With all the garbage put out by the print media and activists about how bad this country is and was, everyone should visit Martin's Cove, especial those with families. There is no better place to feel your heritage, and it is not just Mormon heritage. Over four hundred thousand people struggled passed there on the Oregon and California trail in search of a better life...it is estimated there is a grave every one hundred and sixty-seven yards on the combined Mormon, Oregon, and California trails. All of these pioneers are our heritage and our heritage is what makes America great. And yes, this greatness brought tragedy to a great many Native Americans.
It has been written in several books the Martin Handcart Company tragedy was the worst disaster in the history of western overland travel...one hundred and forty-five died. In one way this is true in another way it is not. The worst overland tragedy was the State of Georgia with the help of the United States Army force marching approximately twelve thousand Cherokee Indians to Oklahoma in the winter of 1838-39. Four thousand Cherokee men, women, and children froze or starved to death on the Trail of Tears.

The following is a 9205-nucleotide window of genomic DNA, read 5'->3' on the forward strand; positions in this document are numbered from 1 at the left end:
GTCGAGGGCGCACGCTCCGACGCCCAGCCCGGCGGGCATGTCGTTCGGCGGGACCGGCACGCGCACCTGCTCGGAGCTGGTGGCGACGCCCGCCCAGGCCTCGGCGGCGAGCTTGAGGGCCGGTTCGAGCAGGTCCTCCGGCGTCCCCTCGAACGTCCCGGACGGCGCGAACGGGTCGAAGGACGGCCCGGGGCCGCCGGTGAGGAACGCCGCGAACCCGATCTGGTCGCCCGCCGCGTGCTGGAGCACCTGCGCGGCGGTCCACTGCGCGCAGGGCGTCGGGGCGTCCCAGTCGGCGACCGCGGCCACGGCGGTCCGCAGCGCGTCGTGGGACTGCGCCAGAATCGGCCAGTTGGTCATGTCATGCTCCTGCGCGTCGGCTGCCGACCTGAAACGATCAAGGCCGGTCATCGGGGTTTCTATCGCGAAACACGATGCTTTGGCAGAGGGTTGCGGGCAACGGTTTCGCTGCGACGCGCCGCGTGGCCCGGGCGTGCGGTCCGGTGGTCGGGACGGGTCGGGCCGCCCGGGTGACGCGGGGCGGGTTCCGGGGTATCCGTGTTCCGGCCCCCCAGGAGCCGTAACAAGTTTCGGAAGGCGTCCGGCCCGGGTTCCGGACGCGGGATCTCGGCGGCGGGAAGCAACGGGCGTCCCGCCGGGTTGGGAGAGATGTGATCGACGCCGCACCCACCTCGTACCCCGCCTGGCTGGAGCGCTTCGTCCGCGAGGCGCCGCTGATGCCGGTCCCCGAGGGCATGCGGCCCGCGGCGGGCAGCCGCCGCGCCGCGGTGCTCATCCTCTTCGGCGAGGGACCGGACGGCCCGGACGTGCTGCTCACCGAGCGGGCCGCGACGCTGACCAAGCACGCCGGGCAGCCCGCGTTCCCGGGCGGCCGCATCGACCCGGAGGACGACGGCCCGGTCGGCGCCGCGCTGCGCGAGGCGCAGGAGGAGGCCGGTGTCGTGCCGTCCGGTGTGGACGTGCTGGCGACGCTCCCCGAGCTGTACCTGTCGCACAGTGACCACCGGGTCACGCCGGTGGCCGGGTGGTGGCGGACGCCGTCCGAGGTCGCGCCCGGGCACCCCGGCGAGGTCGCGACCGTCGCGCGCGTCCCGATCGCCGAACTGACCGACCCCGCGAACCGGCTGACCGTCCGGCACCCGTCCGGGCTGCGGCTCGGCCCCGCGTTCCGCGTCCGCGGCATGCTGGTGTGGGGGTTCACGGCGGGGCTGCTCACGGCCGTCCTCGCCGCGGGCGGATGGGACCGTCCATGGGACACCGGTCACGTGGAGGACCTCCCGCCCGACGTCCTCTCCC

This article was written by O. Ned Eddins of Afton, Wyoming. Permission is given for material from this site to be used for school research papers.
Citation: Eddins, Ned. (article name) Mountainsofstone.com. Afton, Wyoming. 2002.
Cornwall, Rebecca, and Leonard J. Arrington. Rescue
of the 1856 Handcart Companies. Vol. 11 of the Charles Redd Monographs in
Western History. Provo, Utah 1981. Hafen, LeRoy R., and Ann W. Hafen. Handcarts to
Zion: The Story of a Unique Western Migration, 1856-1860. Vol. 14 of the Far
West and the Rockies Historical Series. Glendale, Calif., 1960. Lund, Gerald N. Fire Of The Covenant. Bookcraft, Salt Lake City, Utah. 1999.
- an excellent book.
Internet Sites: Schindler, Harold. Camp of Israel. Salt
Lake Tribune web site, 1997.
Cornwall, Rebecca, and Leonard J. Arrington. Rescue of the 1856 Handcart Companies. Vol. 11 of the Charles Redd Monographs in Western History. Provo, Utah 1981.
Hafen, LeRoy R., and Ann W. Hafen. Handcarts to Zion: The Story of a Unique Western Migration, 1856-1860. Vol. 14 of the Far West and the Rockies Historical Series. Glendale, Calif., 1960.
Lund, Gerald N. Fire Of The Covenant. Bookcraft, Salt Lake City, Utah. 1999. - an excellent book.
Schindler, Harold. Camp of Israel. Salt Lake Tribune web site, 1997.